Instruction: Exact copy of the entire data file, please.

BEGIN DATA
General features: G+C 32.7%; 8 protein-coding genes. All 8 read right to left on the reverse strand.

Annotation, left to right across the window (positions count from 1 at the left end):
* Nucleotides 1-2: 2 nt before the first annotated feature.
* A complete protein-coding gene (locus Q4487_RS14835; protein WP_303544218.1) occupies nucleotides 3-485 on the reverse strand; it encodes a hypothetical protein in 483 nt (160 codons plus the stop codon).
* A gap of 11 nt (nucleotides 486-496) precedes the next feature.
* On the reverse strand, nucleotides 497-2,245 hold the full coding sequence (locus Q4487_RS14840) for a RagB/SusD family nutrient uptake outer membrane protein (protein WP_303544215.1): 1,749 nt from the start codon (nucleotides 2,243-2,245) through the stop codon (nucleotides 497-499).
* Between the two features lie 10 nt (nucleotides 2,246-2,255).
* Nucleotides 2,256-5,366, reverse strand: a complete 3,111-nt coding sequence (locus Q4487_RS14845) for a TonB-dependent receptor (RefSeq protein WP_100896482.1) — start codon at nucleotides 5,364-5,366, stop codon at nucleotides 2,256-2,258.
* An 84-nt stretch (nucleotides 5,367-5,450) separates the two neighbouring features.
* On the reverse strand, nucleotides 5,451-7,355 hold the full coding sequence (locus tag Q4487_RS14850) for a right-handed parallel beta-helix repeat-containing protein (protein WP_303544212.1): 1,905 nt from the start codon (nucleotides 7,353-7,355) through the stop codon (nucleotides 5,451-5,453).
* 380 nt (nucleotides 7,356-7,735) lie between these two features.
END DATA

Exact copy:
General features: G+C 32.7%; 8 protein-coding genes. All 8 read right to left on the reverse strand.

Annotation, left to right across the window (positions count from 1 at the left end):
* Nucleotides 1-2: 2 nt before the first annotated feature.
* A complete protein-coding gene (locus Q4487_RS14835; protein WP_303544218.1) occupies nucleotides 3-485 on the reverse strand; it encodes a hypothetical protein in 483 nt (160 codons plus the stop codon).
* A gap of 11 nt (nucleotides 486-496) precedes the next feature.
* On the reverse strand, nucleotides 497-2,245 hold the full coding sequence (locus Q4487_RS14840) for a RagB/SusD family nutrient uptake outer membrane protein (protein WP_303544215.1): 1,749 nt from the start codon (nucleotides 2,243-2,245) through the stop codon (nucleotides 497-499).
* Between the two features lie 10 nt (nucleotides 2,246-2,255).
* Nucleotides 2,256-5,366, reverse strand: a complete 3,111-nt coding sequence (locus Q4487_RS14845) for a TonB-dependent receptor (RefSeq protein WP_100896482.1) — start codon at nucleotides 5,364-5,366, stop codon at nucleotides 2,256-2,258.
* An 84-nt stretch (nucleotides 5,367-5,450) separates the two neighbouring features.
* On the reverse strand, nucleotides 5,451-7,355 hold the full coding sequence (locus tag Q4487_RS14850) for a right-handed parallel beta-helix repeat-containing protein (protein WP_303544212.1): 1,905 nt from the start codon (nucleotides 7,353-7,355) through the stop codon (nucleotides 5,451-5,453).
* 380 nt (nucleotides 7,356-7,735) lie between these two features.